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Folic acid: a public-health challenge


Eichholzer, M; Tönz, O; Zimmermann, R (2006). Folic acid: a public-health challenge. Lancet, 367(9519):1352-1361.

Abstract

Despite worldwide public-health campaigns recommending periconceptional daily supplementation of synthetic folic acid to reduce the risk of neural tube defects, many women are not following these recommendations. At the same time, in most European countries no decline in defects has been recorded in recent years. Vulnerable groups are those with a low standard of education, young people, and women with unplanned pregnancies. Furthermore, in most countries without mandatory fortification, the general population is not consuming the recommended 0.4 mg of food folate per day. Voluntary fortification improves the situation, but does not reach all parts of the population. In the USA, Canada, and Chile, mandatory fortification of flour substantially improved folate and homocysteine status, and neural tube defects rates fell by between 31% and 78%. Nevertheless, many countries do not choose mandatory folic acid fortification, in part because expected additional health benefits are not yet scientifically proven in clinical trials, in part because of feared health risks, and because of the issue of freedom of choice. Thus, additional creative public-health approaches need to be developed to prevent neural tube defects and improve the folate status of the general population.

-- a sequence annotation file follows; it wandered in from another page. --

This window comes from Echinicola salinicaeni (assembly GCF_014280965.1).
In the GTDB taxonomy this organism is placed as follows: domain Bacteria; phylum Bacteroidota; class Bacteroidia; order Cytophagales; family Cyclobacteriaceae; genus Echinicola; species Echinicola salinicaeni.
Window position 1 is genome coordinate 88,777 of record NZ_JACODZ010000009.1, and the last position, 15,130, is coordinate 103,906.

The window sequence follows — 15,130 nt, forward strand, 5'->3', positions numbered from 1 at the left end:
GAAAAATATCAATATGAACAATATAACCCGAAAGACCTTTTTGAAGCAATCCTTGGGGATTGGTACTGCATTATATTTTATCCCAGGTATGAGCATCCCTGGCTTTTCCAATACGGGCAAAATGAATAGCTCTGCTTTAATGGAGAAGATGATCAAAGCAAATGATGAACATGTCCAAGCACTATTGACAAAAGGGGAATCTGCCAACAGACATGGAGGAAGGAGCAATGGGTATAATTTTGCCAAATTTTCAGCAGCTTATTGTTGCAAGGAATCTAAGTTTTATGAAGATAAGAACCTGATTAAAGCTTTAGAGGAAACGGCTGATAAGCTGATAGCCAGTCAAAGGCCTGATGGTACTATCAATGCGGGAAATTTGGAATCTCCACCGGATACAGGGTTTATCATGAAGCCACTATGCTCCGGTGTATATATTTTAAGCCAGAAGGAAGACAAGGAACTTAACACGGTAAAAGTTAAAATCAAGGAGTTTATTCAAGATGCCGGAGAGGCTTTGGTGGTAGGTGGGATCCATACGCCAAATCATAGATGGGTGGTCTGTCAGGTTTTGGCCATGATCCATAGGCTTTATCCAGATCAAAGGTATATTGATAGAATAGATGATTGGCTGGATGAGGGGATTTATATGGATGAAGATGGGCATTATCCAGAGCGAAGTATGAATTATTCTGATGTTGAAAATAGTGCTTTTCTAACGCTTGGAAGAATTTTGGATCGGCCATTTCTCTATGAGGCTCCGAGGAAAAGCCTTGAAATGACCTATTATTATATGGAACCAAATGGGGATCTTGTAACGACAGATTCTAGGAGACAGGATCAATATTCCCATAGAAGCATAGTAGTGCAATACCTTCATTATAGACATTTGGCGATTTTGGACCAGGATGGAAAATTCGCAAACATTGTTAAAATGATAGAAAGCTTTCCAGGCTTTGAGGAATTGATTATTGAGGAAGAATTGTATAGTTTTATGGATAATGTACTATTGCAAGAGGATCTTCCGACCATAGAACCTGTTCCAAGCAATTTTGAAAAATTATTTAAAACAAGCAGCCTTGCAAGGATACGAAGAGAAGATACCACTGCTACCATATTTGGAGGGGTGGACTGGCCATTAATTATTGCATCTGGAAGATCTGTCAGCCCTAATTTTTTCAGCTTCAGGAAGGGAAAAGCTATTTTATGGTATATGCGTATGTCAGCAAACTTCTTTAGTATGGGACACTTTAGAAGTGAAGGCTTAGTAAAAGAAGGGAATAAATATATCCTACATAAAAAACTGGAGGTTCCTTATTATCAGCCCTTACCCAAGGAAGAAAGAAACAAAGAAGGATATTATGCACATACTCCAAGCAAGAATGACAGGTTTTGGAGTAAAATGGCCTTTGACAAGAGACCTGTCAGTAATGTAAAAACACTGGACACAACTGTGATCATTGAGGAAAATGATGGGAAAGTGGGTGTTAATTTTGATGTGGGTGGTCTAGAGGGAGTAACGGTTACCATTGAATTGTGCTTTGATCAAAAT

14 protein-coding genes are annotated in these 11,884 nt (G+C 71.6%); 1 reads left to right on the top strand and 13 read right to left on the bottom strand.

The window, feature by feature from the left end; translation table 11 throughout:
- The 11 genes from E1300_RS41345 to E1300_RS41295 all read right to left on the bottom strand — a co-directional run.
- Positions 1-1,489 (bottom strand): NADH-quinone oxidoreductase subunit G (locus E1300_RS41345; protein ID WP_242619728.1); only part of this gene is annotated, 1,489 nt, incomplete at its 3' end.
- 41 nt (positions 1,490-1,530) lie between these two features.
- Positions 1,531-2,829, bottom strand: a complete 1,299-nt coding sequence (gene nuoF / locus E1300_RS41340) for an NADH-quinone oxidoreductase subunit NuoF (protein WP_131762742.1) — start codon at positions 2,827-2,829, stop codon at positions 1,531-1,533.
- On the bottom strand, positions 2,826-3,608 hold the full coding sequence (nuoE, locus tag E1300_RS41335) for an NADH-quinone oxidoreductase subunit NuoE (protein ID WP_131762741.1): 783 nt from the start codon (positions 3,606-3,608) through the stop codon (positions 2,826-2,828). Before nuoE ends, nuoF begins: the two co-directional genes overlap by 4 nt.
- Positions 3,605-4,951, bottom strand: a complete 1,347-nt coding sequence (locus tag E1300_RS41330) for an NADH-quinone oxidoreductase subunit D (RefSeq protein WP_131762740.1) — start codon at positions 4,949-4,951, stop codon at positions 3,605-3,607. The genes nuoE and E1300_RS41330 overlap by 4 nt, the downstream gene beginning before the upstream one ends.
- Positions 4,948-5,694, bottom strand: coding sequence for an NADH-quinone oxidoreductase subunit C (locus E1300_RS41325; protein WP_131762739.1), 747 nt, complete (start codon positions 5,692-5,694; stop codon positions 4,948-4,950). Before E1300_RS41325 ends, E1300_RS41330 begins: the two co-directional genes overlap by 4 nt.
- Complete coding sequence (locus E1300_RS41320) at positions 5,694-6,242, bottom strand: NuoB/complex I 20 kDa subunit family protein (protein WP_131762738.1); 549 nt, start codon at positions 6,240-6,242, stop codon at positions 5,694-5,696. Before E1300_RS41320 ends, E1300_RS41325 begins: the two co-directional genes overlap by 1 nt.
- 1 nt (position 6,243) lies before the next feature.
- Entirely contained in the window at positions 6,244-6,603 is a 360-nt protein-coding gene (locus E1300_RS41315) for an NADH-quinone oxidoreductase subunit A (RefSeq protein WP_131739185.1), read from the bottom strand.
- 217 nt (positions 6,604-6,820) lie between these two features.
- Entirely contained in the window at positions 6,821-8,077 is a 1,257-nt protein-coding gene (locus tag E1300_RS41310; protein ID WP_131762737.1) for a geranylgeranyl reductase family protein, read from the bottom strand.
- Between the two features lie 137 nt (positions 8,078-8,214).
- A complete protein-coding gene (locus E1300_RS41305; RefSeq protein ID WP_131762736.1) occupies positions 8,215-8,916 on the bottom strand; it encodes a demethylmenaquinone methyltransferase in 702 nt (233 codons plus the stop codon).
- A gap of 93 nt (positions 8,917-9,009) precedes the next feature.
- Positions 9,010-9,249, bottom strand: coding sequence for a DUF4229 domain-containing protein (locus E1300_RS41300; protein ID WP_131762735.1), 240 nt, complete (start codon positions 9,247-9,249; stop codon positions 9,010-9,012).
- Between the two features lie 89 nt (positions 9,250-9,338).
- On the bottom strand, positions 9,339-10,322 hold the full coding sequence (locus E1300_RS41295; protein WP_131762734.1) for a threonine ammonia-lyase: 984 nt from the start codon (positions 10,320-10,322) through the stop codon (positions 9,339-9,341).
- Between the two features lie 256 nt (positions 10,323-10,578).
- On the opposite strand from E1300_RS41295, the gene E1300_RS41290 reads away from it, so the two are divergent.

Abstract

Despite worldwide public-health campaigns recommending periconceptional daily supplementation of synthetic folic acid to reduce the risk of neural tube defects, many women are not following these recommendations. At the same time, in most European countries no decline in defects has been recorded in recent years. Vulnerable groups are those with a low standard of education, young people, and women with unplanned pregnancies. Furthermore, in most countries without mandatory fortification, the general population is not consuming the recommended 0.4 mg of food folate per day. Voluntary fortification improves the situation, but does not reach all parts of the population. In the USA, Canada, and Chile, mandatory fortification of flour substantially improved folate and homocysteine status, and neural tube defects rates fell by between 31% and 78%. Nevertheless, many countries do not choose mandatory folic acid fortification, in part because expected additional health benefits are not yet scientifically proven in clinical trials, in part because of feared health risks, and because of the issue of freedom of choice. Thus, additional creative public-health approaches need to be developed to prevent neural tube defects and improve the folate status of the general population.

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Additional indexing

Item Type:Journal Article, refereed, further contribution
Communities & Collections:04 Faculty of Medicine > Epidemiology, Biostatistics and Prevention Institute (EBPI)
Dewey Decimal Classification:610 Medicine & health
Language:English
Date:April 2006
Deposited On:23 Apr 2009 14:48
Last Modified:21 Nov 2017 14:09
Publisher:Elsevier
ISSN:0140-6736
Publisher DOI:https://doi.org/10.1016/S0140-6736(06)68582-6
PubMed ID:16631914

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